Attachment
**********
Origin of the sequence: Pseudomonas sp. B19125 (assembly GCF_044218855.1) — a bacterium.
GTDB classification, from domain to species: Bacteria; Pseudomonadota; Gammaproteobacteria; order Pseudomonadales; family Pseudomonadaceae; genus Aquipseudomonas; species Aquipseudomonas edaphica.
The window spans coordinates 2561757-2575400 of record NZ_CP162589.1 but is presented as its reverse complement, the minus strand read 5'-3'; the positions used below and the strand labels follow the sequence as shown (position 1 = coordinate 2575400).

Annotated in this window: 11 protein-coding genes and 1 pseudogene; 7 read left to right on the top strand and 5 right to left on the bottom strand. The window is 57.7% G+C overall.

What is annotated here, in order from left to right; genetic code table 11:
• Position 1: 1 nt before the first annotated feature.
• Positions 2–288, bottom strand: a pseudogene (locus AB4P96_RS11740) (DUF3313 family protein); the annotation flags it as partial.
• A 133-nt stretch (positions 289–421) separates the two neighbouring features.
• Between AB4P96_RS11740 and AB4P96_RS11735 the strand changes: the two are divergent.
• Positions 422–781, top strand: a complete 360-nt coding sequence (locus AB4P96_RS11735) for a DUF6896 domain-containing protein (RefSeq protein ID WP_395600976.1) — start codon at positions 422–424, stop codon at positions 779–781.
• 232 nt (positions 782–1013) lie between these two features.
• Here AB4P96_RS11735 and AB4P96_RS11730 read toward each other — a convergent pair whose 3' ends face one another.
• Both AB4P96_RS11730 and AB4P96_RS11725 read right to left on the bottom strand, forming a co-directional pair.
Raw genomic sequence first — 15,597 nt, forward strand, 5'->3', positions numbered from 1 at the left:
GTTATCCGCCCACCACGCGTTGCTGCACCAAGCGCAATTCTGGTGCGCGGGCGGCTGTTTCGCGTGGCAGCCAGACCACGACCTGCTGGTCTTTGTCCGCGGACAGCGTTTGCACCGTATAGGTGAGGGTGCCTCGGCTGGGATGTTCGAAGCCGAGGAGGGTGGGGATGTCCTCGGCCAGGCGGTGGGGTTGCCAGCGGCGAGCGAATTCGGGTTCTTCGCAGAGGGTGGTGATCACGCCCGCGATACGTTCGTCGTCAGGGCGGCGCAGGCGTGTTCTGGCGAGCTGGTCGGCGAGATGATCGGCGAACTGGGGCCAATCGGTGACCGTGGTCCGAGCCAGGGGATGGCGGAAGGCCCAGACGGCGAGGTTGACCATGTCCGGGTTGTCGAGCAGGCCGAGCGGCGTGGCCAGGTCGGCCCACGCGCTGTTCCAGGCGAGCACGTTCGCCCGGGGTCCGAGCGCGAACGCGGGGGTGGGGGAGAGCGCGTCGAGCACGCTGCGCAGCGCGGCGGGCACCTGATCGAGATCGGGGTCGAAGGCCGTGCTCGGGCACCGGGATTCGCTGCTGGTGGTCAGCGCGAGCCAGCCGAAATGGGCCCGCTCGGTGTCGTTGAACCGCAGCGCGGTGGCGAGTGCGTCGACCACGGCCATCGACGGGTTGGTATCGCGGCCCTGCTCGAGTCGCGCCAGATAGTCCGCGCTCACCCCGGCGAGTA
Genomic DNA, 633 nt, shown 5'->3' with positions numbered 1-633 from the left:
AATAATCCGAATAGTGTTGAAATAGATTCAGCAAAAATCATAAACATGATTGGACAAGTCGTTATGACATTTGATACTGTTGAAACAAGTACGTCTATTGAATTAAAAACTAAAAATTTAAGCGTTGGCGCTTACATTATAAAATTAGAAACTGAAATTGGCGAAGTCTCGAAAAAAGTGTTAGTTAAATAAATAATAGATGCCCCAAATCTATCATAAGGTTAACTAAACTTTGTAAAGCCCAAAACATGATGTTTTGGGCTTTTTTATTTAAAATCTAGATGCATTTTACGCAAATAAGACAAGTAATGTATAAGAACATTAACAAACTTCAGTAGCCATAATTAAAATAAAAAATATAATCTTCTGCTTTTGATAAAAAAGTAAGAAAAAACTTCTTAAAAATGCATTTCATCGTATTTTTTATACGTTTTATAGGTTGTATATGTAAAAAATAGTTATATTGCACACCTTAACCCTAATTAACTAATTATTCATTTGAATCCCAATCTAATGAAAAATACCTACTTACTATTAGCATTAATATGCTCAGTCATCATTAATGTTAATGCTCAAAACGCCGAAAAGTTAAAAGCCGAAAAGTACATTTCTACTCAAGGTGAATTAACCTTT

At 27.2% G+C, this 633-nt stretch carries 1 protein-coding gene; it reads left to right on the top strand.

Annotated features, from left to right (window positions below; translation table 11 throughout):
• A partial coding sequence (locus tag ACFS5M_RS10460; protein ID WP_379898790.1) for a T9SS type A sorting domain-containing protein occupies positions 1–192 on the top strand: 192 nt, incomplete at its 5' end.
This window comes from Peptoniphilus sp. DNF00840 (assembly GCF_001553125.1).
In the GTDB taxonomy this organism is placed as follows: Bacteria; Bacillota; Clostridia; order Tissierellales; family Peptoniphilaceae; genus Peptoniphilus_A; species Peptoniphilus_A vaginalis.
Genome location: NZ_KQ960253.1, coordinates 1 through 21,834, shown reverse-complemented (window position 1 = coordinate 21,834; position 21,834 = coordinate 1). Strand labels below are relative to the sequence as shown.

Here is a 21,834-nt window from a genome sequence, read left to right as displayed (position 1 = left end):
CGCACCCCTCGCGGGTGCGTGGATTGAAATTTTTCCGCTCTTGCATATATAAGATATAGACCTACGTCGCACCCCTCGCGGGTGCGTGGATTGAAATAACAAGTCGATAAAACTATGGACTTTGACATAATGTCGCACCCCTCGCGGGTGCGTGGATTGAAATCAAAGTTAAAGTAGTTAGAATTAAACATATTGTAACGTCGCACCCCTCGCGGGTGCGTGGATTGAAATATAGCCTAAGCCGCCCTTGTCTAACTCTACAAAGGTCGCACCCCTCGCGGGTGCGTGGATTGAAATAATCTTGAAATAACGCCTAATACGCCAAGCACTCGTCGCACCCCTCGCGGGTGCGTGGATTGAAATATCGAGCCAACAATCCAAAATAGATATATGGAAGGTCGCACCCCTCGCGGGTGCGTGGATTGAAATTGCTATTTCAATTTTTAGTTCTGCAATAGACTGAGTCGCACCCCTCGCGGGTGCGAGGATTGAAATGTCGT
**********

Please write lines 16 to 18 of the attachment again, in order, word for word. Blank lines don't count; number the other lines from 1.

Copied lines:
Genomic DNA, 633 nt, shown 5'->3' with positions numbered 1-633 from the left:
AATAATCCGAATAGTGTTGAAATAGATTCAGCAAAAATCATAAACATGATTGGACAAGTCGTTATGACATTTGATACTGTTGAAACAAGTACGTCTATTGAATTAAAAACTAAAAATTTAAGCGTTGGCGCTTACATTATAAAATTAGAAACTGAAATTGGCGAAGTCTCGAAAAAAGTGTTAGTTAAATAAATAATAGATGCCCCAAATCTATCATAAGGTTAACTAAACTTTGTAAAGCCCAAAACATGATGTTTTGGGCTTTTTTATTTAAAATCTAGATGCATTTTACGCAAATAAGACAAGTAATGTATAAGAACATTAACAAACTTCAGTAGCCATAATTAAAATAAAAAATATAATCTTCTGCTTTTGATAAAAAAGTAAGAAAAAACTTCTTAAAAATGCATTTCATCGTATTTTTTATACGTTTTATAGGTTGTATATGTAAAAAATAGTTATATTGCACACCTTAACCCTAATTAACTAATTATTCATTTGAATCCCAATCTAATGAAAAATACCTACTTACTATTAGCATTAATATGCTCAGTCATCATTAATGTTAATGCTCAAAACGCCGAAAAGTTAAAAGCCGAAAAGTACATTTCTACTCAAGGTGAATTAACCTTT

At 27.2% G+C, this 633-nt stretch carries 1 protein-coding gene; it reads left to right on the top strand.